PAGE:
Amusing tax cases: Bodybuilder’s claim

9 Jan

I know you can be tired of all the serious subjects related to taxes so today I would like write about one of the very funny tax cases.

Corey L. Wheir was a professional bodybuilder.  His income came from posing, seminars, publication of his poses, and training bodybuilders. Wheir reported the income and expenses of his bodybuilding activity as a trade or business on Schedules C of his Federal income tax returns.

IRS disallowed deductions of his expenses for supplements. Included in the disallowed deductions labeled as “Supplements” were the costs of buffalo meat, vitamin shake drinks for energy and body enhancing effects, and various skin or body applications to enhance Wheir’s physical appearance as a competitive bodybuilder.

The Court held that petitioner’s expenses for buffalo meat and shake drinks were inherently personal thus not deductible. Nevertheless, the cost of the products that were applied to the body to enhance his appearance was allowed as a deduction.

The amusing part of this case is that Mr. Wheir consumed 3 pounds of buffalo meat daily, year round. His lunch bag must have looked quite impressive! He testified that if he consumed beef, which is less expensive than buffalo, he would have had to consume 6 pounds of beef per day to have the same effects. Clearly, consuming over 1,000 pounds of buffalo in a year is not a personal pleasure, yet the Court did not consider it a valid expense.

On the other hand, the products used to enhance Wheir’s appearance were determined to be fully deductible. These products included professional posing oil that was applied “prior to pumping up backstage for optimum effects”, another product applied to the body 5 minutes before a workout, still another product – massaged over the body several hours before a posing to provide a suntan brown color or a deep tan to the body.

Credit image

Advertisements

Payroll Tax Cut Debate

7 Jan

What is exactly the payroll tax cut?

A tax cut is a reduction in taxes. The payroll tax cut for individuals was originally passed at the end of 2010 to help enhance the economy. Since the recovery has been very slow, many politicians were in favor of extending the tax cut by another year. Many economists worry that the tax cut expiration can negatively affect already struggling economy.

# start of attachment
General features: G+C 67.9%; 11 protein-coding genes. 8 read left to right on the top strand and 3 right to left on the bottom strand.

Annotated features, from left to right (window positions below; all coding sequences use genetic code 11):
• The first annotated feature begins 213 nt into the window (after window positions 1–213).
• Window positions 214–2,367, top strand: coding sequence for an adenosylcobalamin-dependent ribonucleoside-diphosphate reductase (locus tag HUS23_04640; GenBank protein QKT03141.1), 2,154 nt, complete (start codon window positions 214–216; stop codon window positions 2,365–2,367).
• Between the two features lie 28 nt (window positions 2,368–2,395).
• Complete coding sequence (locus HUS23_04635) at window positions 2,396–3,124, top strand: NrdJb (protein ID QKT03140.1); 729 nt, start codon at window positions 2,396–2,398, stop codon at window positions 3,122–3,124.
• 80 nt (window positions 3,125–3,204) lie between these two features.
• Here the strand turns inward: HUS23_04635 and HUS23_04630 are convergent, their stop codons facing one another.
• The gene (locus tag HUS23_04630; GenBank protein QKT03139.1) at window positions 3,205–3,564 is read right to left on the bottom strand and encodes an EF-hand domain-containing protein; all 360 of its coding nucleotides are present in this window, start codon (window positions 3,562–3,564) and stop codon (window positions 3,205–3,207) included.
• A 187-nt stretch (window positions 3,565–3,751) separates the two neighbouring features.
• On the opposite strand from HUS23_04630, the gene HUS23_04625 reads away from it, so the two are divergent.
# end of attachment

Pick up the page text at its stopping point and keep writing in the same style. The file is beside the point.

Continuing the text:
How does it affect you?

The payroll tax cut reduced the amount that you, as an employee, had to pay toward Social Security. The standard withholding rate of 6.2% of your first $106,800 in wages was reduced to 4.2%. In 2012, the taxable wage base increased to $110,100.
To put it simply, under the current tax cuts, for every $1,000 you earn, $42 is withheld and $20 stays in your pocket.

The reduced 4.2% Social Security tax rate will remain in effect at least through February If the tax cut is not extended afterwards, you will pay ‘the extra’ 2 percentage points of your income which can add up to $2,200. If the tax cut is extended, you won’t see any difference in your tax liability in 2012.

On the other hand the payroll tax funds Social Security program. The reduction in the withholding rate transferred $105 billion out of Social Security. This tax holiday will reduce the solvency of Social Security solvency by 13 years!

Most experts believe we should trim Social Security benefits or raise taxes that fund the program. Currently we’re cutting those taxes. Originally, the tax cut was supposed to be effective for just one year, but now we are considering the indefinite extension.

Image credit

10 Things Everyone Should Know About Individual Income Taxes

6 Jan

1. In 1787, the Federal government was authorized by The United States Constitution to lay and collect taxes, but required that portion of tax revenues be given to the states. Several states adopted income taxes in 1837. The first Federal income tax was adopted as part of the Revenue Act of 1861.

2. Why do we need taxes? Government collects taxes so it can pay for the things we need: roads, schools, hospitals, fire department, police, the military, national parks, etc.

3. Congress and the President of the United States are responsible for writing and for approving the tax laws. The Internal Revenue Service is responsible for enforcing the tax law, for collecting taxes, for processing tax returns, and for issuing tax refunds.

4. Everyone pays taxes based on his/her income including wages, salaries, interest, dividends, investments, pensions, etc

5. Most states have individual income tax with the exception of Texas, Florida, Nevada, Washington, Wyoming South Dakota and Alaska.

6. Even if you are an U.S. emigrant and live abroad, you still must file an US Income Tax Return each year on your worldwide income.

7. Your tax rate changes depending on how much money you make in a given year. The higher is your income, the higher are your tax rates. Federal tax rates in 2011 varied from 10% to 35%.

8. Your tax liability can be reduced by taking advantage of various tax benefits. Government encourages some behaviors by using taxes as incentives. For example education tax breaks are used to promote postsecondary education.

9. Most of the time, income taxes are deducted out of your paycheck. If you paid more that you actually owed, you will receive a refund. If you paid less than you were supposed to, you have until April 15th of the following year to pay the difference.

10. In 2011, 46% of tax filers will not owe any federal income tax, according to estimates by the nonpartisan Tax Policy Center. Some in that group will even get additional money from the government because they qualify for refundable tax breaks!

%d bloggers like this: